The U.S. Supreme Court ruled Monday that existing federal law forbids job discrimination on the basis of sexual orientation, a major victory for advocates of gay rights — and a surprising one from an increasingly conservative court.
The decision said Title VII of the Civil Rights Act of 1964, which makes it illegal for employers to discriminate because of a person's sex, among other factors, also covers sexual orientation. It upheld rulings from lower courts that said sexual orientation discrimination was a form of sex discrimination.
Across the nation, 21 states have their own laws prohibiting job discrimination based on sexual orientation or gender identity. Seven more provide that protection only to public employees. Those laws remain in force, but Monday's ruling means federal law now provides similar protection for LGBT employees in the rest of the country.
Gay rights groups considered the case a highly significant one, even more important than the fight to get the right to marry, because nearly every LGBT adult has or needs a job.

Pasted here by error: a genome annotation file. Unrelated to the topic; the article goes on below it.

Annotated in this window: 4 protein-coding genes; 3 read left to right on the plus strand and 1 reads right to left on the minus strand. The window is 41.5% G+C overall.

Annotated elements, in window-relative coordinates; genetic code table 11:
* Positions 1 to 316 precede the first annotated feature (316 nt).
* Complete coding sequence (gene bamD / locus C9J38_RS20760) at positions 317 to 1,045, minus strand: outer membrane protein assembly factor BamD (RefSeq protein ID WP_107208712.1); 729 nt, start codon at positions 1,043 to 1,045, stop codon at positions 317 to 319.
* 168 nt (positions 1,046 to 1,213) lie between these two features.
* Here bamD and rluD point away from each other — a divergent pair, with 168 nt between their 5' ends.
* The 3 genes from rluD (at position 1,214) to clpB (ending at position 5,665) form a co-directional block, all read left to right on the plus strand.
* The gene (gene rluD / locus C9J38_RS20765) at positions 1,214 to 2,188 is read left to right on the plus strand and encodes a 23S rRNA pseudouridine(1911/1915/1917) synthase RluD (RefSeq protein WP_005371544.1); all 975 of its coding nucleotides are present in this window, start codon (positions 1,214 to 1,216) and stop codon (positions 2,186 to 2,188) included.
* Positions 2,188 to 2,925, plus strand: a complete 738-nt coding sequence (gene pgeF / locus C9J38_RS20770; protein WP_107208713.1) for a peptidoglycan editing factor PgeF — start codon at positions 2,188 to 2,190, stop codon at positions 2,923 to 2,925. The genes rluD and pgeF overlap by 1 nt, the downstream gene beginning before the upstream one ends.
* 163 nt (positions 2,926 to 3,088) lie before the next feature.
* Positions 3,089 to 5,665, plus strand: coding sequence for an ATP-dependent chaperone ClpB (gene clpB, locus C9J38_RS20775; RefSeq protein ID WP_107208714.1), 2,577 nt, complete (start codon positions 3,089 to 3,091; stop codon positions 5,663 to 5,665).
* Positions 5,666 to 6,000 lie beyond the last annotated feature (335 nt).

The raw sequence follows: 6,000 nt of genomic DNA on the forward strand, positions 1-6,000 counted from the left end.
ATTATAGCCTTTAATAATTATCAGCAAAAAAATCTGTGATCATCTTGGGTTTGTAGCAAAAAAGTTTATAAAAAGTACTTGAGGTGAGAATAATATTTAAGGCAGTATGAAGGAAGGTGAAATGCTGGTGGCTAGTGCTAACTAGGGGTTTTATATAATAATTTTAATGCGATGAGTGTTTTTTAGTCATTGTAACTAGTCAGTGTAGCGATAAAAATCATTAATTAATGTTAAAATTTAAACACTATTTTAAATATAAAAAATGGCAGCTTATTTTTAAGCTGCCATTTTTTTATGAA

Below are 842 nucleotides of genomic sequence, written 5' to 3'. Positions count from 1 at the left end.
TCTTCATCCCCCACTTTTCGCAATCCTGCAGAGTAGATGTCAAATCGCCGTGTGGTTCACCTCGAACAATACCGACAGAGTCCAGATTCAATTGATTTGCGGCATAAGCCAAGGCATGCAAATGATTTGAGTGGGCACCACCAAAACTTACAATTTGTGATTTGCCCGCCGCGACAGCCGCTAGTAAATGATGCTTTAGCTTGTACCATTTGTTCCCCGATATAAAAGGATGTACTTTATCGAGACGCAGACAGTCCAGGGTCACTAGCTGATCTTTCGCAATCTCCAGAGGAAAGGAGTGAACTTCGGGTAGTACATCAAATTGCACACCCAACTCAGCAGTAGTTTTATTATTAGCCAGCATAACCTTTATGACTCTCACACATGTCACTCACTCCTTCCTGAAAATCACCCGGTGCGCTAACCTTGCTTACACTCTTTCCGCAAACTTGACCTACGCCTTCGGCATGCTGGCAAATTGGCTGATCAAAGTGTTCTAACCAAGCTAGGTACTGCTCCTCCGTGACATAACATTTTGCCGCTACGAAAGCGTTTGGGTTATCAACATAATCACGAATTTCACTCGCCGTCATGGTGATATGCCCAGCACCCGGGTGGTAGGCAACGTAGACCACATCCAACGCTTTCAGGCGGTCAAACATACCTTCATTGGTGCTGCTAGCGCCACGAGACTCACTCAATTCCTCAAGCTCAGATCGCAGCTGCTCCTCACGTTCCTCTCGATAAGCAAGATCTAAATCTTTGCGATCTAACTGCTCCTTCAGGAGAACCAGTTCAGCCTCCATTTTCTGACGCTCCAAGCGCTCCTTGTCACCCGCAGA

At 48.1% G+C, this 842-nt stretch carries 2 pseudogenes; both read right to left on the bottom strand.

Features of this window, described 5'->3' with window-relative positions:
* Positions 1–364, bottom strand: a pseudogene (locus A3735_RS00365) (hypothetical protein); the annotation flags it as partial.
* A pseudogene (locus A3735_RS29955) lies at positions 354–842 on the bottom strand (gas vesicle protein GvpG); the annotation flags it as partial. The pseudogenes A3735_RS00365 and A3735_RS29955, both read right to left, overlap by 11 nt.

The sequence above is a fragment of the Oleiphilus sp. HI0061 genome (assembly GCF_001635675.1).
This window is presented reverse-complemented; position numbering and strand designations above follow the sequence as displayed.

They conceded that sexual orientation was not on the minds of anyone in Congress when the civil rights law was passed. But they said when an employer fires a male employee for dating men, but not a female employee who dates men, that violates the law.
The ruling was a victory for Gerald Bostock, who was fired from a county job in Georgia after he joined a gay softball team, and the relatives of Donald Zarda, a skydiving instructor who was fired after he told a female client not to worry about being strapped tightly to him during a jump, because he was "100 percent gay." Zarda died before the case reached the Supreme Court.
The Trump administration had urged the court to rule that Title VII does not cover cases like those, in a reversal from the position the government took during the Obama administration.
"The ordinary meaning of 'sex' is biologically make or female; it does not include sexual orientation," the Justice Department said. "An employer who discriminates against employees in same-sex relationships thus does not violate Title VII as long as it treats men in same-sex relationships the same as women in same-sex relationships."
The case came to the Supreme Court that no longer includes Anthony Kennedy, who wrote all of the court's significant gay rights decisions. He was succeeded by Brett Kavanaugh, who is generally more conservative than Kennedy.